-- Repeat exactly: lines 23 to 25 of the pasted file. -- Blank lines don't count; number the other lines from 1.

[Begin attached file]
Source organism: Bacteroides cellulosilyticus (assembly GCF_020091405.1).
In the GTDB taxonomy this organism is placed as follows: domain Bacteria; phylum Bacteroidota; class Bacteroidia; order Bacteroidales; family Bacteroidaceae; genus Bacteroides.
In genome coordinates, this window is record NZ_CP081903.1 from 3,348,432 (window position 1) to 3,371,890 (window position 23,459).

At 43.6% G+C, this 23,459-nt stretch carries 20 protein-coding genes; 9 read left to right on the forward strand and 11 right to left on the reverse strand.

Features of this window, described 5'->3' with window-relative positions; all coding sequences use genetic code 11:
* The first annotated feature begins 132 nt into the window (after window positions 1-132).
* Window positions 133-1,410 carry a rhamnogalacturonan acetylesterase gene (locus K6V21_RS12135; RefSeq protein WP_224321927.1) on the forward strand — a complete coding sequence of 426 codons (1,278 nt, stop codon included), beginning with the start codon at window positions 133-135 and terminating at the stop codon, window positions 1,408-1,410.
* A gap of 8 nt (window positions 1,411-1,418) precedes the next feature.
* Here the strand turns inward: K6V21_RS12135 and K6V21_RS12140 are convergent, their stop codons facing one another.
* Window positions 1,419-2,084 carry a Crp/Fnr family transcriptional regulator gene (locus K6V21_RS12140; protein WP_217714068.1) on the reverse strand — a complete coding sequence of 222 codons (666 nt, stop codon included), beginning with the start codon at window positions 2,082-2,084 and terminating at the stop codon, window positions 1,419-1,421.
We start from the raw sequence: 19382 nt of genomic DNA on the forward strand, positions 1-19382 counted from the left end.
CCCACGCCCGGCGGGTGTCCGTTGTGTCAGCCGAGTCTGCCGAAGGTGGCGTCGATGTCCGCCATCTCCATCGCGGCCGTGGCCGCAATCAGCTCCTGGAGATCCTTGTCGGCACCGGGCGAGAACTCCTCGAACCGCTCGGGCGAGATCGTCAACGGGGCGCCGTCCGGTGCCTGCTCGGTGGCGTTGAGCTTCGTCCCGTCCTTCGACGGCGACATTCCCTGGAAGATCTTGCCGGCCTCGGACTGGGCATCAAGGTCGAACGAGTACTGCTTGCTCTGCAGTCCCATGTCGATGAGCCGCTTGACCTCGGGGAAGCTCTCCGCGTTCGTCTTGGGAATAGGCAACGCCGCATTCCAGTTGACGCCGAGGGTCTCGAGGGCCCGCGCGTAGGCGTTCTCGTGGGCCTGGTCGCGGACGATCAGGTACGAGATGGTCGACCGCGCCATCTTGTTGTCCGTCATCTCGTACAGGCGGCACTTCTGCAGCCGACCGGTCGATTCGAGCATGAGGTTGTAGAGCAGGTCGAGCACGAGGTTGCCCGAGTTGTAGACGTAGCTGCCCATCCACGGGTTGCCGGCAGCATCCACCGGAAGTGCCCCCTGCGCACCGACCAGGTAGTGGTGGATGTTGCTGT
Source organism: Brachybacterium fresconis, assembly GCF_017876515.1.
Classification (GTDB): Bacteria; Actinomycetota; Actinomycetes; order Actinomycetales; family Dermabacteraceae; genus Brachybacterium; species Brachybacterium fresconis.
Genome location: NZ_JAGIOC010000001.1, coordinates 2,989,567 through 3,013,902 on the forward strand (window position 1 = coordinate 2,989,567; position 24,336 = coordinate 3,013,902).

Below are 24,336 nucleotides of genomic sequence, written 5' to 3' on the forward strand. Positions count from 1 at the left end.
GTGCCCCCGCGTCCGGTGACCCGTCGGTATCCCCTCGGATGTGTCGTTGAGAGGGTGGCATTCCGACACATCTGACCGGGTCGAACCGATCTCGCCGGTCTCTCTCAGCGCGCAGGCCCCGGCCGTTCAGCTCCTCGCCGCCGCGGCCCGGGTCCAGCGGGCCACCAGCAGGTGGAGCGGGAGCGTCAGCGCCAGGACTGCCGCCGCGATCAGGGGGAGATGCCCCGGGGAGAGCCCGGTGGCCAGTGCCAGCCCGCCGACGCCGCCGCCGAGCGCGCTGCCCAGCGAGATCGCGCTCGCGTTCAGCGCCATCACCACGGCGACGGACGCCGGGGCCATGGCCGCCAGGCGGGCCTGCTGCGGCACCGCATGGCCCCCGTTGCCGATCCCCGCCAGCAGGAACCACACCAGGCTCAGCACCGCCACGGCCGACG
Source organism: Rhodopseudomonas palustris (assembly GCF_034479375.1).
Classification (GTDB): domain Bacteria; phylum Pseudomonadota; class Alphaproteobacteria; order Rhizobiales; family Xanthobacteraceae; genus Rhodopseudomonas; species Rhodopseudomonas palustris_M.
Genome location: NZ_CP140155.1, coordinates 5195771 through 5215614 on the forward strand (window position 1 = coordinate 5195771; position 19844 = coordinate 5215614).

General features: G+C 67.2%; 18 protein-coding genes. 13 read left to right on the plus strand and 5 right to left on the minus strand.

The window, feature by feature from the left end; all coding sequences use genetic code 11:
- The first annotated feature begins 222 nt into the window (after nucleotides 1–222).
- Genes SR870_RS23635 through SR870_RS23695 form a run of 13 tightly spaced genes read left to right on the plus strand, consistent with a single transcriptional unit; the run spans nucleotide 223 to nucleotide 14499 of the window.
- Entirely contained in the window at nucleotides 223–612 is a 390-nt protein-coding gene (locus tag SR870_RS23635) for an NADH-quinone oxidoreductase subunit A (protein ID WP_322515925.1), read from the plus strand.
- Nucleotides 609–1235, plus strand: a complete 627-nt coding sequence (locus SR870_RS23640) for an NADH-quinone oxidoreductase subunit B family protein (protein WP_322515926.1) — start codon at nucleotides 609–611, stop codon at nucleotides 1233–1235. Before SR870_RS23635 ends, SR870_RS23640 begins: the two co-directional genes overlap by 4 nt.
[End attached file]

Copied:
- The first annotated feature begins 222 nt into the window (after nucleotides 1–222).
- Genes SR870_RS23635 through SR870_RS23695 form a run of 13 tightly spaced genes read left to right on the plus strand, consistent with a single transcriptional unit; the run spans nucleotide 223 to nucleotide 14499 of the window.
- Entirely contained in the window at nucleotides 223–612 is a 390-nt protein-coding gene (locus tag SR870_RS23635) for an NADH-quinone oxidoreductase subunit A (protein ID WP_322515925.1), read from the plus strand.